Saturday, November 24, 2007


                     Yum, yum!

The Thanksgiving holiday has been a welcome respite from my insane work schedule. We had our customary decadant dose of turkey and stuffing with my family up in L.A., AND two extra days to spend birding—what more could we want?

Even though we didn't spot too many rarities, just being outdoors with our cast of regulars was enough to be thankful for. My family, quite sensibly, has always eaten Thanksgiving dinner late (since everyone gets sleepy after a big dose of turkey, why not hold off the feast until just before bedtime?) Thus, Glenn and I had most of Thanksgiving day to spend outdoors looking for birds.

We started out at TeWinkle Park in Costa Mesa, where a couple of Hooded Mergansers and Yellow-throated Warbler were spotted last year. No rarities of that magnitude have been spotted there recently, but it still has a pretty pond filled with feisty ducks and herons, and is a pleasant place for strolling and photography. And as is the case with any park, occasional surprises do show up: last week, we saw this bird, who appears to be a female Summer Tanager:

Then we headed to the Upper Newport Bay, where we spotted two of the Eurasian Wigeons reported there earlier in the week. We also spotted a loon off near the opposite side of the bay, but from where we were, we couldn't tell what kind it was (most likely, it was the Pacific Loon reported during the last Sea and Sage monthly survey of the area).

On Friday, we celebrated Buy Nothing Day at Bolsa Chica, which was as jammed with waterfowl as South Coast Plaza was with shoppers. Over 100 Double-crested Cormorants were swimming near the footbridge, as were dozens of Brown Pelicans, Lesser Scaups, and Western Grebes. Near the tidegates were several Redheads mingling with the Scaups, as well as dozens of Snowy Egrets and White Pelicans. The only unusual birds we found were the resident Reddish Egret and a male Eurasian Wigeon, who was vocalizing loudly in one of the back lagoons.

We also saw, from a distance, the infamous bird-killing glass wall surrounding the McMansions on top of the bluff. I noticed strips of yellow tape—the kind used for police barricades—flapping from the wall: Were these put up in response to bird concerns? And who did it?

I learned during today's Sea and Sage Audubon trip to Bolsa Chica (can't get enough of that place!) that the tape wasn't actually attached to the wall, but to a chain-link fence that had just been installed directly behind the wall, in response to birders' concerns.

While a clearly imperfect solution (its looks won't go over well with homeowners, and small birds may still fly into the glass when trying to move through the fence), it at least shows that birders aren't as wimpy they look: we have the moral authority and clout to push people to do the right thing.

And this is something else to be thankful for.

Friday, November 16, 2007

Friday Fiction

Until recently Amy Hooper's blog (she's the editor of WildBird) featured an intriguing monthly contest: write a piece of short fiction (500-word limit) about birding. There were a few ground rules: the birds could not be anthropomorphized, and the stories needed to have a narrative arc and some kind of resolution.

I haven't written any fiction since grade school, but this seemed like too interesting a challenge to pass up. Unfortunately by the time I got my act together and submitted a story, the contest had been discontinued. Sigh.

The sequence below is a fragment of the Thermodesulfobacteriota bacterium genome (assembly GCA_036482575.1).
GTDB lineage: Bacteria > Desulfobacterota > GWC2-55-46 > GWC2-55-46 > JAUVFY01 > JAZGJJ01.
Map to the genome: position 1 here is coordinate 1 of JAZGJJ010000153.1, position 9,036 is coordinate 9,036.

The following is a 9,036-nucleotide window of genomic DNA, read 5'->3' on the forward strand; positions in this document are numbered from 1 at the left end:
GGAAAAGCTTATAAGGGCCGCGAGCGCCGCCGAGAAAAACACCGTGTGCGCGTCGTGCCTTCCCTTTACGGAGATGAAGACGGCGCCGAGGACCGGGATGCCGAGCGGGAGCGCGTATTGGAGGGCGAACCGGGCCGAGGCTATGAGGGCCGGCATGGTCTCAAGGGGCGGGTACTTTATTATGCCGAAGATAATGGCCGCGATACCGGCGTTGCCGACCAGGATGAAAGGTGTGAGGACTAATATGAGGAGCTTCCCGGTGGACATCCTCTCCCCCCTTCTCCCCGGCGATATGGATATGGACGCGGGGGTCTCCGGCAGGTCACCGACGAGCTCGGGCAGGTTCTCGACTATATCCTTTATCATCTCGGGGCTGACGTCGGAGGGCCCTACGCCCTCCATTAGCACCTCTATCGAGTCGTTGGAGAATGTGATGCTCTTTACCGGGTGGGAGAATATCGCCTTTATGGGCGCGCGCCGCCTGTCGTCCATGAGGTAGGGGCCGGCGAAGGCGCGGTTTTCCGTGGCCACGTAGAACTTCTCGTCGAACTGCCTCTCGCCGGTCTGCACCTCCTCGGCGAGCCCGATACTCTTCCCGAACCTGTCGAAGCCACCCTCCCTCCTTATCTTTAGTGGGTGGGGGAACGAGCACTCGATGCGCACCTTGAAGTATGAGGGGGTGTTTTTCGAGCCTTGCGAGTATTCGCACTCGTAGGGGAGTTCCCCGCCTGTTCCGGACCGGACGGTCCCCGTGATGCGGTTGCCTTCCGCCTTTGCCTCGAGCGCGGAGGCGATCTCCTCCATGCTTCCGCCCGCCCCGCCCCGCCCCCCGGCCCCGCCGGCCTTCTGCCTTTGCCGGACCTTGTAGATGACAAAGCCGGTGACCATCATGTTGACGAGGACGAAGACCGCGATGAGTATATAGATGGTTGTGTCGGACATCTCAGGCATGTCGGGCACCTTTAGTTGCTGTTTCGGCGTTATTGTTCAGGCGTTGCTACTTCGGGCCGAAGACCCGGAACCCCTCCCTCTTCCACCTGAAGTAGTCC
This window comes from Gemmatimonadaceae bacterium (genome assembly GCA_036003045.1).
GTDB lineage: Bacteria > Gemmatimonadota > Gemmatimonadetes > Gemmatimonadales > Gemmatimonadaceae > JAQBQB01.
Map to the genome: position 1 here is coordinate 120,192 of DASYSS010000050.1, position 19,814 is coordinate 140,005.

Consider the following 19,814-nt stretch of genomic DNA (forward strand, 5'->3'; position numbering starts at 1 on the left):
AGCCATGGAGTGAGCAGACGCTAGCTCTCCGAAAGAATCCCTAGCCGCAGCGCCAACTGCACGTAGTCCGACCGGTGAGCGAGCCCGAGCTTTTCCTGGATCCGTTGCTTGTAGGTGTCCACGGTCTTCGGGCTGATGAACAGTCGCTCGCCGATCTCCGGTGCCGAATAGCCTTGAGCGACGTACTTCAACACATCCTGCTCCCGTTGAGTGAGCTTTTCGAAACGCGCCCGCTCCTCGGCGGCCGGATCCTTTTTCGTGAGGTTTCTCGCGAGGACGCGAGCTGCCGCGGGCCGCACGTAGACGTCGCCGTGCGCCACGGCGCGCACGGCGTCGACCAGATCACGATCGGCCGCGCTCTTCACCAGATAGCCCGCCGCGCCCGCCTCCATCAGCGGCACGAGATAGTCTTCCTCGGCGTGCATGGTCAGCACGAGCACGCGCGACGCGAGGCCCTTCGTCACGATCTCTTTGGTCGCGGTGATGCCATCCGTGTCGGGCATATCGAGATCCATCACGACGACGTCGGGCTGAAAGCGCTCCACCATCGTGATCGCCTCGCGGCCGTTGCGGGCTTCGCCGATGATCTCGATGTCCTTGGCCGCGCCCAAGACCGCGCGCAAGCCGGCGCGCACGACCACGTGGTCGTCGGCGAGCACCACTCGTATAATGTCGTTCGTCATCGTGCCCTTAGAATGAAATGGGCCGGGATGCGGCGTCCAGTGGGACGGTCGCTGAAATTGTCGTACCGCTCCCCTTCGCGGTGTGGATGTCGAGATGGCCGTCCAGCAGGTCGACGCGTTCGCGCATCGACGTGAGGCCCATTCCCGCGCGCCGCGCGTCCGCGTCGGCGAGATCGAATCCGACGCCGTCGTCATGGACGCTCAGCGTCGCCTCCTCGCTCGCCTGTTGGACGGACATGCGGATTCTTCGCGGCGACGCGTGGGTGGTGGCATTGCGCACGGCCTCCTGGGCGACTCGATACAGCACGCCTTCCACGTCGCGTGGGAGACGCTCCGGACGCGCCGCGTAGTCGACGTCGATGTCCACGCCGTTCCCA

But the great (or horrible) thing about blogging is that one gets to be totally me-centric. So here is my modest contribution to the world of birding-related micro-fiction. Enjoy!

The Real World

       Jake still hasn’t returned my call, my mother won’t stop calling, and for some stupid reason I promised my roommate that I would spend the day with her—get this—looking at birds. Does my life suck or what?
       “Come on Jen, it’s almost 7:30.”
       “I’m coming.”
       “And grab that binocular—it’s my spare, you’ll need it.”
       If I had known that Morgan always, freaking ALWAYS, said ‘binocular’ without the ‘s’, I swear I would never have moved in here.
       We got into Morgan’s dusty Prius. I didn’t ask where we were going, and I didn’t care. Probably one of her favorite hangouts, like the Bolsa Chica wetlands. Morgan is always going on about how birding is such as rush because it’s so real, life at its most basic. Once I got fed up with her touchy-feely BS and asked her if all those warblers were such an important part of the Real World, why didn’t they band together and get her that promotion.
       She didn’t get mad. She just gave me that look of hers.
       “Jen, look, I promise you’ll like this. Trust me. At least it’ll get your mind off Jake.” She pulled a hard right and turned into a tiny parking lot. Bolsa Chica Ecological Reserve. No surprise here.
       We followed a path overlooking a lagoon filled with sandpipers and seagulls. She tried to tell me what they were all called, but the names—willet? whimbrel?— all blurred together.
       “Wait, I thought of something I think you’ll like. This way–“
       A short while later, we were at another lagoon.
       “Check out that Mallard—she’s got really cute babies.”
       I put Morgan’s binoculars up to my eyes. The ducklings were downy and mottled, and made little beeping noises as they swam after their mother. They weren’t that cute—not like the bright yellow ones they sell at Easter. But it was seriously weird how babies that tiny could swim in cold water and feed themselves. Mama Duck didn’t seem to be really helping them.
       It must suck to be a duckling.
       “The other birds to look out for here are —oh my god, LOOK!!”
       Morgan shot a finger at the sky. “It’s a Peregrine Falcon! Look, he’s diving!”
       I barely managed to spot it in mid-descent when I heard a splash and a bunch of ducks quacking and beeping.
       “Jen, he caught something! Now he’s —wait—yeah, he’s in that tree. Check it out.”
       I aimed my binoculars at the tree. Holy crap.
       “Morgan, what are we going to do?”
       “He’s got one of the baby ducks!”
       “Well, yeah, Peregrines eat other birds.”
       “But that baby—“
       “Already dead. Besides, Peregrines are endangered around here; Mallards are really common.”
       On the drive home, I didn’t feel like talking. Morgan had that blissed-out look she always has when she’s been birdwatching.
       Instead, I pulled out my phone. No call from Jake, but for some reason, I didn’t care. But there was a message from Mom. I guess it’s about time we touched base again.

Sunday, November 11, 2007

A Cold, Snowy Day in So Cal